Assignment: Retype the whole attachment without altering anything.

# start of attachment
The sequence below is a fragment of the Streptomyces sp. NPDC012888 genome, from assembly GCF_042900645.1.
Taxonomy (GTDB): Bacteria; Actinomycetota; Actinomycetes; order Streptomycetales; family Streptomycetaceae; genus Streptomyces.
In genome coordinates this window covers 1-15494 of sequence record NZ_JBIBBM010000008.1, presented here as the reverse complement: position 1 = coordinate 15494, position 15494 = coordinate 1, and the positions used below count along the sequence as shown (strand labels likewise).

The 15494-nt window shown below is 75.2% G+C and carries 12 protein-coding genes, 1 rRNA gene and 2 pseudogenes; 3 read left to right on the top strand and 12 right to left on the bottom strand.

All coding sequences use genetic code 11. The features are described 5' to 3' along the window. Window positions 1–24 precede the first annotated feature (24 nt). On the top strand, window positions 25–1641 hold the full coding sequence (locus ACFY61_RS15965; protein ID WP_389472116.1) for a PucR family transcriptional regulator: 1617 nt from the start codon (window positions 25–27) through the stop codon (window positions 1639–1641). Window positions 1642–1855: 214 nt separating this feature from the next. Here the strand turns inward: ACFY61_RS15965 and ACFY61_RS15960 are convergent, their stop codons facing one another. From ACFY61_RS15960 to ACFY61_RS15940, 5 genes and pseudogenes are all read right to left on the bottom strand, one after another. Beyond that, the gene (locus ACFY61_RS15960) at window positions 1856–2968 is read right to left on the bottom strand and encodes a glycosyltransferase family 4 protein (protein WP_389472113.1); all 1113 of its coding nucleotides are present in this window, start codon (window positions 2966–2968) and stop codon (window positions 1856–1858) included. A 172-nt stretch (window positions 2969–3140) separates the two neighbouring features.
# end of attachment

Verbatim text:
The sequence below is a fragment of the Streptomyces sp. NPDC012888 genome, from assembly GCF_042900645.1.
Taxonomy (GTDB): Bacteria; Actinomycetota; Actinomycetes; order Streptomycetales; family Streptomycetaceae; genus Streptomyces.
In genome coordinates this window covers 1-15494 of sequence record NZ_JBIBBM010000008.1, presented here as the reverse complement: position 1 = coordinate 15494, position 15494 = coordinate 1, and the positions used below count along the sequence as shown (strand labels likewise).

The 15494-nt window shown below is 75.2% G+C and carries 12 protein-coding genes, 1 rRNA gene and 2 pseudogenes; 3 read left to right on the top strand and 12 right to left on the bottom strand.

All coding sequences use genetic code 11. The features are described 5' to 3' along the window. Window positions 1–24 precede the first annotated feature (24 nt). On the top strand, window positions 25–1641 hold the full coding sequence (locus ACFY61_RS15965; protein ID WP_389472116.1) for a PucR family transcriptional regulator: 1617 nt from the start codon (window positions 25–27) through the stop codon (window positions 1639–1641). Window positions 1642–1855: 214 nt separating this feature from the next. Here the strand turns inward: ACFY61_RS15965 and ACFY61_RS15960 are convergent, their stop codons facing one another. From ACFY61_RS15960 to ACFY61_RS15940, 5 genes and pseudogenes are all read right to left on the bottom strand, one after another. Beyond that, the gene (locus ACFY61_RS15960) at window positions 1856–2968 is read right to left on the bottom strand and encodes a glycosyltransferase family 4 protein (protein WP_389472113.1); all 1113 of its coding nucleotides are present in this window, start codon (window positions 2966–2968) and stop codon (window positions 1856–1858) included. A 172-nt stretch (window positions 2969–3140) separates the two neighbouring features.